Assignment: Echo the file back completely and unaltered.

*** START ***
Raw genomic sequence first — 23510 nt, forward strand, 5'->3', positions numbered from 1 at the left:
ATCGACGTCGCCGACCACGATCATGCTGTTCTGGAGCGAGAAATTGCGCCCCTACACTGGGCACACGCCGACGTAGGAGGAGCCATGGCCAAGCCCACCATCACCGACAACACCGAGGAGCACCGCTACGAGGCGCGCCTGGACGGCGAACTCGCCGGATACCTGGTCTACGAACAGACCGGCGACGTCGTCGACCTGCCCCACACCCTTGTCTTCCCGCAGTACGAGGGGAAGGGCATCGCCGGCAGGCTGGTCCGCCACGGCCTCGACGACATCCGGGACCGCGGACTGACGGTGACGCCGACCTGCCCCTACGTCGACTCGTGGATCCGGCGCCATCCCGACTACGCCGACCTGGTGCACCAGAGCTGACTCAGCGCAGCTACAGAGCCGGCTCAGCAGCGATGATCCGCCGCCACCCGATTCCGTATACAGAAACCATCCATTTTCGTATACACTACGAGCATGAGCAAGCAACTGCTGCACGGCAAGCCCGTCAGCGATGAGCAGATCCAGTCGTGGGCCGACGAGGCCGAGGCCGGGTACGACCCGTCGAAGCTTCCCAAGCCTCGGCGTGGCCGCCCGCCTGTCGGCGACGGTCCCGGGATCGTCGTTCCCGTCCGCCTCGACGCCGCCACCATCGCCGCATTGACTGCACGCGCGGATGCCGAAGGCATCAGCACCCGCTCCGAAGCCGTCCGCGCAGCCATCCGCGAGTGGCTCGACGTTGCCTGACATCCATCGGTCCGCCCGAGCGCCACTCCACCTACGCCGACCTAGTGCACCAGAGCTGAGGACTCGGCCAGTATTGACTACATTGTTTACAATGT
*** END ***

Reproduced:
Raw genomic sequence first — 23510 nt, forward strand, 5'->3', positions numbered from 1 at the left:
ATCGACGTCGCCGACCACGATCATGCTGTTCTGGAGCGAGAAATTGCGCCCCTACACTGGGCACACGCCGACGTAGGAGGAGCCATGGCCAAGCCCACCATCACCGACAACACCGAGGAGCACCGCTACGAGGCGCGCCTGGACGGCGAACTCGCCGGATACCTGGTCTACGAACAGACCGGCGACGTCGTCGACCTGCCCCACACCCTTGTCTTCCCGCAGTACGAGGGGAAGGGCATCGCCGGCAGGCTGGTCCGCCACGGCCTCGACGACATCCGGGACCGCGGACTGACGGTGACGCCGACCTGCCCCTACGTCGACTCGTGGATCCGGCGCCATCCCGACTACGCCGACCTGGTGCACCAGAGCTGACTCAGCGCAGCTACAGAGCCGGCTCAGCAGCGATGATCCGCCGCCACCCGATTCCGTATACAGAAACCATCCATTTTCGTATACACTACGAGCATGAGCAAGCAACTGCTGCACGGCAAGCCCGTCAGCGATGAGCAGATCCAGTCGTGGGCCGACGAGGCCGAGGCCGGGTACGACCCGTCGAAGCTTCCCAAGCCTCGGCGTGGCCGCCCGCCTGTCGGCGACGGTCCCGGGATCGTCGTTCCCGTCCGCCTCGACGCCGCCACCATCGCCGCATTGACTGCACGCGCGGATGCCGAAGGCATCAGCACCCGCTCCGAAGCCGTCCGCGCAGCCATCCGCGAGTGGCTCGACGTTGCCTGACATCCATCGGTCCGCCCGAGCGCCACTCCACCTACGCCGACCTAGTGCACCAGAGCTGAGGACTCGGCCAGTATTGACTACATTGTTTACAATGT